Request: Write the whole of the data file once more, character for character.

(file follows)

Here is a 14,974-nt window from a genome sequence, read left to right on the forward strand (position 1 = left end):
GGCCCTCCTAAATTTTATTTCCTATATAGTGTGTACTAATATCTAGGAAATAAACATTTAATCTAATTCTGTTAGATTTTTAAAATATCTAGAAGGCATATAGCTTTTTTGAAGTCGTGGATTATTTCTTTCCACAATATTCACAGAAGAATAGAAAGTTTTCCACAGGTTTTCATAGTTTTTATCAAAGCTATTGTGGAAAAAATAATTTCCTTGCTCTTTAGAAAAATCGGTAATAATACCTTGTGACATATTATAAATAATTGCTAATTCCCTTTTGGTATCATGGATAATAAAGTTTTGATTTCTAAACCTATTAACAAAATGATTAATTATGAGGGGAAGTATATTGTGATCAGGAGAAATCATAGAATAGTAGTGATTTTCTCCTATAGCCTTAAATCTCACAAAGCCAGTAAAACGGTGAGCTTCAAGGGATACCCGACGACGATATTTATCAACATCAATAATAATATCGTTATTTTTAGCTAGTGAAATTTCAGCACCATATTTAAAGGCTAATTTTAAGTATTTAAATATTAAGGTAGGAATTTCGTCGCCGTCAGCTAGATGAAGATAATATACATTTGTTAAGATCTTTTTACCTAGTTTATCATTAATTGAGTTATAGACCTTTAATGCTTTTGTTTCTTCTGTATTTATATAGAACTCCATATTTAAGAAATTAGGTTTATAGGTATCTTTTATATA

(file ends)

Here is a 14,974-nt window from a genome sequence, read left to right on the forward strand (position 1 = left end):
GGCCCTCCTAAATTTTATTTCCTATATAGTGTGTACTAATATCTAGGAAATAAACATTTAATCTAATTCTGTTAGATTTTTAAAATATCTAGAAGGCATATAGCTTTTTTGAAGTCGTGGATTATTTCTTTCCACAATATTCACAGAAGAATAGAAAGTTTTCCACAGGTTTTCATAGTTTTTATCAAAGCTATTGTGGAAAAAATAATTTCCTTGCTCTTTAGAAAAATCGGTAATAATACCTTGTGACATATTATAAATAATTGCTAATTCCCTTTTGGTATCATGGATAATAAAGTTTTGATTTCTAAACCTATTAACAAAATGATTAATTATGAGGGGAAGTATATTGTGATCAGGAGAAATCATAGAATAGTAGTGATTTTCTCCTATAGCCTTAAATCTCACAAAGCCAGTAAAACGGTGAGCTTCAAGGGATACCCGACGACGATATTTATCAACATCAATAATAATATCGTTATTTTTAGCTAGTGAAATTTCAGCACCATATTTAAAGGCTAATTTTAAGTATTTAAATATTAAGGTAGGAATTTCGTCGCCGTCAGCTAGATGAAGATAATATACATTTGTTAAGATCTTTTTACCTAGTTTATCATTAATTGAGTTATAGACCTTTAATGCTTTTGTTTCTTCTGTATTTATATAGAACTCCATATTTAAGAAATTAGGTTTATAGGTATCTTTTATATA